BC Amagi 1925

The never built BC Amagi fine drawing on Shipbucket by Midnightnova see:

Possible in-universe explanations of "Amagi" design alterations Edit

The in-universe reason for the "Amagi" existence in Destroyermen's original world by 1942 (the real-world cruiser was scrapped in 1924), and her rather odd main armament (ten-inch guns instead of originally supposed sixteen-inch guns) never have been explained. The possible explanation is:

– The Japanese accidently lost one of their battleships or battlecruisers in early 1920s.

– According to the Treaty of 1922, they were allowed to immediately replace the lost ship with a new (Part 3, Section I, article (c) [1]) (c) In case of loss or accidental destruction of capital ships or aircraft carriers, they may immediately be replaced by new construction subject to the tonnage limits prescribed in Articles IV and VII and in conformity with the other provisions of the present Treaty, the regular replacement program being deemed to be advanced to that extent.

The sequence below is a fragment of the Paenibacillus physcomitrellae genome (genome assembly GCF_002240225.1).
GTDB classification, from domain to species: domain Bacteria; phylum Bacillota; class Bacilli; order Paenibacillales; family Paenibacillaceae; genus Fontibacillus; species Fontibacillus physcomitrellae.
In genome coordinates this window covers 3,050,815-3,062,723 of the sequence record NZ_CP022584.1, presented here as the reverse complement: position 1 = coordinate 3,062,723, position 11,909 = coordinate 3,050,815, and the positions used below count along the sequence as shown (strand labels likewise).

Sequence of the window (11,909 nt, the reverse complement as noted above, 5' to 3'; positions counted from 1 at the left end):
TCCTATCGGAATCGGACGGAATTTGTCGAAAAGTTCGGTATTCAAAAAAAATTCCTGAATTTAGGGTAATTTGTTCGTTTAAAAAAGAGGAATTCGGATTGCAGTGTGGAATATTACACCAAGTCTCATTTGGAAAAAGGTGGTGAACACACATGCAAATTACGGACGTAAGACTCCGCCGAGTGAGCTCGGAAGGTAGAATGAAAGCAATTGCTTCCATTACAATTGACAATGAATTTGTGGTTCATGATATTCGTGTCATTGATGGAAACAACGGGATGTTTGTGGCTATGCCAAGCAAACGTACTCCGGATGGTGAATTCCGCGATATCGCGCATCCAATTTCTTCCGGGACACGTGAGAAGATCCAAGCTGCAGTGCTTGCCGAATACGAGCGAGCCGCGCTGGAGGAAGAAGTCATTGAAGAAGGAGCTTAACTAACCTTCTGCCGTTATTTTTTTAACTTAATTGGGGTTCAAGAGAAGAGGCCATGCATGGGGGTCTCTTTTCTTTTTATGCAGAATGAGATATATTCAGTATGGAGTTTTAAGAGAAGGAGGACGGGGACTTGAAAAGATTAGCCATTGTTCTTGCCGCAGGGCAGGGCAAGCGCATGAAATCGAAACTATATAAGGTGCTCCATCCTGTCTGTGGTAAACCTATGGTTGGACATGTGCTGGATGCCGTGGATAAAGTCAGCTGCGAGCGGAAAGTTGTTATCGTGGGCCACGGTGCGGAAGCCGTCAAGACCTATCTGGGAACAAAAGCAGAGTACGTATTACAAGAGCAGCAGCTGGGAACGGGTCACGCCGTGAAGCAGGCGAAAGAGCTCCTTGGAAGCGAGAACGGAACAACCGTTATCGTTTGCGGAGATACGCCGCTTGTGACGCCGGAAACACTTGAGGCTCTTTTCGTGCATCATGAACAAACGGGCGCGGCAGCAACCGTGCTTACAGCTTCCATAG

– Japanese probably argued, that they could use the incomplete (supposed to be scrapped due to the Treaty) “Amagi” hull to build a replacement ship, instead of building the complete new ship - and save a lot of money.

- By replacing the five 16-inch turrets with similar number of smaller guns, they could save enough weight to actually fit the "Amagi" displacement into the 38000 tons (35000 tons with 3000 additional, allowed for installation of anti-torpedo bulges), allowed by Treaty as a maximum for any battleship.

– The USA may agreed to allow that, but demanded that the new japanese battlecruiser, if allowed, should be armed with the guns less than 12-inch. The Japanese already have 10-inch guns – from their old semi-dreadnoughts “Aki” and “Satsuma” – so they may decide to save money, and put them on “Amagi”.